See also: SED and șed

EnglishEdit

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Wikipedia en

EtymologyEdit

From stream editor.

PronunciationEdit

NounEdit

sed (uncountable)

  1. (computing) A noninteractive text editor (originally developed in Unix), intended for making systematic edits in an automatic or batch-oriented way.

VerbEdit

sed (third-person singular simple present seds, present participle sedding, simple past and past participle sedded)

  1. (neologism, slang) To edit a file or stream of text using sed.
    Can you sed out those trailing spaces, please?

AnagramsEdit


EsperantoEdit

EtymologyEdit

From Latin sed

ConjunctionEdit

sed

  1. but

KurdishEdit

EtymologyEdit

From Proto-Iranian, from Proto-Indo-Iranian *ćata, from Proto-Indo-European *ḱm̥tóm. Compare Persian صد (sad), Pashto سل (səl), Avestan 𐬯𐬀𐬙𐬀 (sata), Sanskrit शत (śatá), Hindi सौ (sau).

NumeralEdit

sed

  1. (cardinal) hundred, 100, C

Derived termsEdit


LatinEdit

Alternative formsEdit

EtymologyEdit

Perhaps from the old, original form sedum, but more probably an ablative form from the root (so- for suo-) of the reflexive pronoun suus, and originally the same as the inseparable preposition sēd; properly, “by itself”, “apart”, hence, “but”, “only”, etc.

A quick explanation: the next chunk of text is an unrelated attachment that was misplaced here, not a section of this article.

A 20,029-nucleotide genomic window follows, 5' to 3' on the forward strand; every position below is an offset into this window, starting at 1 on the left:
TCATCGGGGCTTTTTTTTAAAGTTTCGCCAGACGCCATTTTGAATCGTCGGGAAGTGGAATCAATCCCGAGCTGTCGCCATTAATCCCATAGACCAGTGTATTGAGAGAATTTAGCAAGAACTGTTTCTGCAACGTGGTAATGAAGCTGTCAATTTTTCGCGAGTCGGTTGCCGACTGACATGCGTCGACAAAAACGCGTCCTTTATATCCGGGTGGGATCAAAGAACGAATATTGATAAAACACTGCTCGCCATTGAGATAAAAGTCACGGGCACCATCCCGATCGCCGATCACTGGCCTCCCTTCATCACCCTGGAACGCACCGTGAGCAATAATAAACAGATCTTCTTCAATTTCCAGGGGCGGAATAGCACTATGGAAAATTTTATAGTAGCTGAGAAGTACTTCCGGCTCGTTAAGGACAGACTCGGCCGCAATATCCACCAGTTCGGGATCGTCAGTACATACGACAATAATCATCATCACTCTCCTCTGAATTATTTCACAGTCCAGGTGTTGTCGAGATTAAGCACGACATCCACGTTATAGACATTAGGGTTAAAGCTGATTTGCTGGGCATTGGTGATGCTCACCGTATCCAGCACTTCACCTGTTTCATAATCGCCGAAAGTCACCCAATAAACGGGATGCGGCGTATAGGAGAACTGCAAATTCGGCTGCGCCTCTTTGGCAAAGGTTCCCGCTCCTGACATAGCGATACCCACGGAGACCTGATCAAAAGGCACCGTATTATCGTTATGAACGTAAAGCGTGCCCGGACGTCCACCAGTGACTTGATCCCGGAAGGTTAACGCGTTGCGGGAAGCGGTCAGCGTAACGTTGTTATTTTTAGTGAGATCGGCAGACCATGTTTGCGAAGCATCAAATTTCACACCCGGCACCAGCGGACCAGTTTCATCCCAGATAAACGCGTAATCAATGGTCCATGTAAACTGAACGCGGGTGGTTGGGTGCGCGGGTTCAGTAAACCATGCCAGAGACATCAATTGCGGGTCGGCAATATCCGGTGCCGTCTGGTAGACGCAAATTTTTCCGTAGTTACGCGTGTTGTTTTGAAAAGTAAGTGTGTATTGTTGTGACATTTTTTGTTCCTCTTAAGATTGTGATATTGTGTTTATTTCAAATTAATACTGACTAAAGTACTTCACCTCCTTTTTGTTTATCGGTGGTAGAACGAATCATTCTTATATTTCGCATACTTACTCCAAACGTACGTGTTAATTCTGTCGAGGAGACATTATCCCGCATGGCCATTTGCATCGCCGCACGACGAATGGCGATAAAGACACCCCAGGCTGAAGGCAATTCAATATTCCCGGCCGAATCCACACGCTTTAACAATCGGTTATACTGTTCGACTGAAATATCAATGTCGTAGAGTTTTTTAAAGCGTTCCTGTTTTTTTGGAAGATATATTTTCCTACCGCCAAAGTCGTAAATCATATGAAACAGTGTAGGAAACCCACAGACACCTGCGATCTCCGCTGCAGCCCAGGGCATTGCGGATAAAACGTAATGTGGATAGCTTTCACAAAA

PronunciationEdit

ConjunctionEdit

sed

  1. but, and indeed

SynonymsEdit

ReferencesEdit

  • sed in Charlton T. Lewis & Charles Short, A Latin Dictionary, Oxford: Clarendon Press, 1879

LojbanEdit

RafsiEdit

sed

  1. rafsi of stedu.

Serbo-CroatianEdit

Alternative formsEdit

EtymologyEdit

From Proto-Slavic *sědъ.

PronunciationEdit

AdjectiveEdit

sȇd (definite sȇdī, comparative sediji, Cyrillic spelling се̑д)

  1. grey (usually of hair)
  2. grey-haired

DeclensionEdit


SpanishEdit

PronunciationEdit

Etymology 1Edit

From Latin sitis (thirst).

NounEdit

sed f (plural sedes)

  1. thirst
Derived termsEdit
See alsoEdit

Etymology 2Edit

VerbEdit

sed

  1. Informal second-person plural (vosotros or vosotras) affirmative imperative form of ser.

AnagramsEdit


SwedishEdit

NounEdit

sed c

  1. a (society-wide) custom, a traditional habit

DeclensionEdit

Related termsEdit

Last modified on 30 March 2014, at 00:51